John Carlson Throws First Pitch at Nats Game

Posted by Dave Nichols | Thursday, September 08, 2011 | , , | 0 comments »

(D.Nichols/Caps News Network)
Washington Capitals defenseman John Carlson threw out the honorary first pitch before the first game of a doubleheader between the Washington Nationals and Los Angeles Dodgers Thursday afternoon.  Luckily for all, there was a long enough break in the rain, at least downtown, for the event to not get washed out.

Carlson spoke to a few reporters from the press box high atop Nationals Park after the ceremony about his experience, the upcoming NHL season, and recent tragedies that have affected the hockey community.

Asked if he'd ever done anything like that, Carlson replied, "No.  I've played baseball but never at that length, from the mound.  It was interesting.  It was fun."

Joking on if his pitch was a strike, Carlson laughed.  "It was inside, right on the plate.  It was looking pretty daunting once I got up there [on the pitching mound], but once I threw it I was decently happy with it."

"I was most happy when it was over with," he kidded about the pressure of being on a Major League pitcher's mound, "But it was fun."
(C.Nichols/Caps News Network)
On trying his hand in a sport without skates on his feet, Carlson responded, "It's different.  I played soccer this summer too [in Mia Hamm's charity event] and that's a change of pace for me. I'd never played soccer.  That's what everyone says about something like that, but what if they get on the ice?  It's a different story then."

Nats relief pitcher Collin Balester, a southern California native, was Carlson's catcher, and made a point to mention to him that he was a big Anaheim Ducks fan as they made their way off the field. Nats relief pitcher Tyler Clippard is also a big hockey fan and roots for the Tampa Bay Lightning. "They're big hockey fans.  You can't expect everyone to be from Washington," Carlson rationalized.

The Caps and Nats have done quite a bit of cross-promotion over the years, and Carlson thinks it's good that the D.C. teams support each other.  "It's great.  It's great to meet them, it's great that all the D.C. sports [athletes] intermingle and I think that I've seen them all at our games now and I love coming out to [Nats] games, I love going to Redskins games and D.C. United.  It's great to see all different types of sports and all these elite athletes."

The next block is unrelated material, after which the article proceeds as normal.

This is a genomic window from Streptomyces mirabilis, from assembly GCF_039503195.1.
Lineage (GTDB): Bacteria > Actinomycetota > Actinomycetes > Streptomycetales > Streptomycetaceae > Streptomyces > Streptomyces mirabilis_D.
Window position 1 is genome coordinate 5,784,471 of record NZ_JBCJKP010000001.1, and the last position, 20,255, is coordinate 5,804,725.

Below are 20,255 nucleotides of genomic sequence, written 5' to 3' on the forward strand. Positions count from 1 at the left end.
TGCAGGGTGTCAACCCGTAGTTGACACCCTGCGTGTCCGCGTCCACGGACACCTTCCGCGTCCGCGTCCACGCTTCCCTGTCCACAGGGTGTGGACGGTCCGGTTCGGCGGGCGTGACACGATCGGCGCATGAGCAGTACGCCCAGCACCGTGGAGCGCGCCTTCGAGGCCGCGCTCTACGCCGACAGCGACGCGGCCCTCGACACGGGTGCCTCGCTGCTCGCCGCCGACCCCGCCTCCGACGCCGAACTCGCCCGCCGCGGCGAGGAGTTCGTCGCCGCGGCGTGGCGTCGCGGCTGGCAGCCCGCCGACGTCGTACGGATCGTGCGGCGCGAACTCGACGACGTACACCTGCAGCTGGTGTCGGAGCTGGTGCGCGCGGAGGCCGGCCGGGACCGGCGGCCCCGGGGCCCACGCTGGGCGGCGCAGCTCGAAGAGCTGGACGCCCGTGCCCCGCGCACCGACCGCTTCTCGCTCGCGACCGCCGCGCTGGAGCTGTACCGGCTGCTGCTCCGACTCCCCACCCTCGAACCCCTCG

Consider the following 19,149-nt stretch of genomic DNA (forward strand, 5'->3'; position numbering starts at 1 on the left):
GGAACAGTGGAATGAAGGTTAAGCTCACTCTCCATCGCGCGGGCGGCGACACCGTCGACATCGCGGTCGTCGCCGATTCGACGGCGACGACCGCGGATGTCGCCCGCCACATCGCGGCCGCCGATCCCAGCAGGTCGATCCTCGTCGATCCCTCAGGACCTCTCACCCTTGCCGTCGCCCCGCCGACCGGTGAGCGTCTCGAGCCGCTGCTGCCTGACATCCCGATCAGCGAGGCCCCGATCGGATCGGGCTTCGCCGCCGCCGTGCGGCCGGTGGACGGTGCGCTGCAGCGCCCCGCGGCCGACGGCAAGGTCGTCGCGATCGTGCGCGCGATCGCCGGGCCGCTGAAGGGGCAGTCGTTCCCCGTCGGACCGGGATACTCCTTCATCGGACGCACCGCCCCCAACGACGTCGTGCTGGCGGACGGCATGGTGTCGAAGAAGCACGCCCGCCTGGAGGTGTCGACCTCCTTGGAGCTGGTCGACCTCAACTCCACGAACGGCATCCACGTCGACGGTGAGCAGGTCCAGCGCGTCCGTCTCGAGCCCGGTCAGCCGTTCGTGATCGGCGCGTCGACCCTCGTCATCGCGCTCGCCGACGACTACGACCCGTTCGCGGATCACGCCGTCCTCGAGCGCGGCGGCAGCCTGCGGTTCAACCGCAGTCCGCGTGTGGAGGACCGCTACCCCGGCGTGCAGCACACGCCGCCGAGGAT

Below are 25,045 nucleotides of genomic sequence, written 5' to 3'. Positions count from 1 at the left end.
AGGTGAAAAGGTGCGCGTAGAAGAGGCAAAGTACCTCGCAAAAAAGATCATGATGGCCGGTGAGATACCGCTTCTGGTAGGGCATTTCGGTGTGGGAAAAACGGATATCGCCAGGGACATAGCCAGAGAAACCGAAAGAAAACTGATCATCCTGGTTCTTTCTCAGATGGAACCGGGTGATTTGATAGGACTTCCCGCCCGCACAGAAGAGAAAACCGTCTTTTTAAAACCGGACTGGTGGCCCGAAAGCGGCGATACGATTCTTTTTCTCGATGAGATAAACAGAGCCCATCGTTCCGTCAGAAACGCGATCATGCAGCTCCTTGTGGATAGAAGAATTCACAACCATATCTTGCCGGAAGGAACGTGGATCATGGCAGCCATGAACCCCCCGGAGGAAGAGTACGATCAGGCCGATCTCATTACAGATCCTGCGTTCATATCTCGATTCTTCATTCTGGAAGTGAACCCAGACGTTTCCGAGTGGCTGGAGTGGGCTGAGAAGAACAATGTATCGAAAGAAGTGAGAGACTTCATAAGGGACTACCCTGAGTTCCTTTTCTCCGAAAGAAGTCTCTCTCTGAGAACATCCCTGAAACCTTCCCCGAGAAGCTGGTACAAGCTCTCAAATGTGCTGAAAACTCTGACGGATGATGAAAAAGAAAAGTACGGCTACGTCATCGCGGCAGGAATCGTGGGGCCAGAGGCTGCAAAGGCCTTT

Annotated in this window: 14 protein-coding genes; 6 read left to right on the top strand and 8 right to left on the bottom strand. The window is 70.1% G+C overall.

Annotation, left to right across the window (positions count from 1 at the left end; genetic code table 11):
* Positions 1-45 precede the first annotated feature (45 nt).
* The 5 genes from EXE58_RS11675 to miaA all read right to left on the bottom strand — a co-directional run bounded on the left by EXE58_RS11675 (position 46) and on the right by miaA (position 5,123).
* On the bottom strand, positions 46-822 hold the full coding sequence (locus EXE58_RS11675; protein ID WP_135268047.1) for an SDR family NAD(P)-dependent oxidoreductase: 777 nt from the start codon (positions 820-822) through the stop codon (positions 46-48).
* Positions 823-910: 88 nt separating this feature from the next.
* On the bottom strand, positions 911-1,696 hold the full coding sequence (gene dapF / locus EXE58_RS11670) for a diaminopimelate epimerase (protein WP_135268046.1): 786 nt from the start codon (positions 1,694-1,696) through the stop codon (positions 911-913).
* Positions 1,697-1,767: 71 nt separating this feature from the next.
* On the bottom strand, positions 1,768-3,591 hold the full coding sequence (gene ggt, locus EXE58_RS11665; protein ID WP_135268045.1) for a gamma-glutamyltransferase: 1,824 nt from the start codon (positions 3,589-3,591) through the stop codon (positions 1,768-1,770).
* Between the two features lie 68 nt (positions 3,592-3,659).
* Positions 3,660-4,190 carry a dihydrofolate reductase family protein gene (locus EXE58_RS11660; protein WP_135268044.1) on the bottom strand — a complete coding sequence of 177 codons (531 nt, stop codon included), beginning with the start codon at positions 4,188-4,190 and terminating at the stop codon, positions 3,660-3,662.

With training camp a little over a week away, Carlson's excited to get back with his teammates -- returning ones and the new additions.  "It's gonna be exciting.  It's gonna be different.  I'm looking forward to a new season and a new team, too."

"Our mindset right now is first off getting to camp, working our hardest as a team, to get to where we need to be for the first game of the season."

The Caps have added several new players to their mix, so this year's training camp is going to have a little bit different feel to it.  "It's gonna take a while for us all to get used to each other," Carlson said. "They're all great players -- all of the new guys.  I'm really excited to have them on the team and it's gonna be fun."

The mood turned serious for a few moments when Carlson reflected on Wednesday's tragedy in Russia, as a plane carrying the team of KHL's Lokomotiv Yaroslavl to their season-opening game crashed just after take-off, killing all but two passengers.  "The hockey world is fairly small, I think, and instances like this, people are affected.  It was kind of a gloomy day outside too and [the weather] seemed like it just fit right in with the mood.  You never want to hear about something like that and when you talk about it being the whole team, it's just terrible news. Everybody around was affected by it."

The event in Russia adds to a particularly sad off-season in the hockey world, with three NHL players and a minor league player all passing this summer.  Carlson tried to accentuate the positive as the hockey world, a tight-knit community to begin with, has become even closer under the trying circumstances.  "You see all the support from everyone which is good.  Everyone's kind of rallying around each other to stay with it and try to figure some of these things out, and also to mourn the loss of people, and now [Lokomotiv]... It's devastating. But you have to look at is and see what the problem is and go from there."

Updated with Video of First Pitch: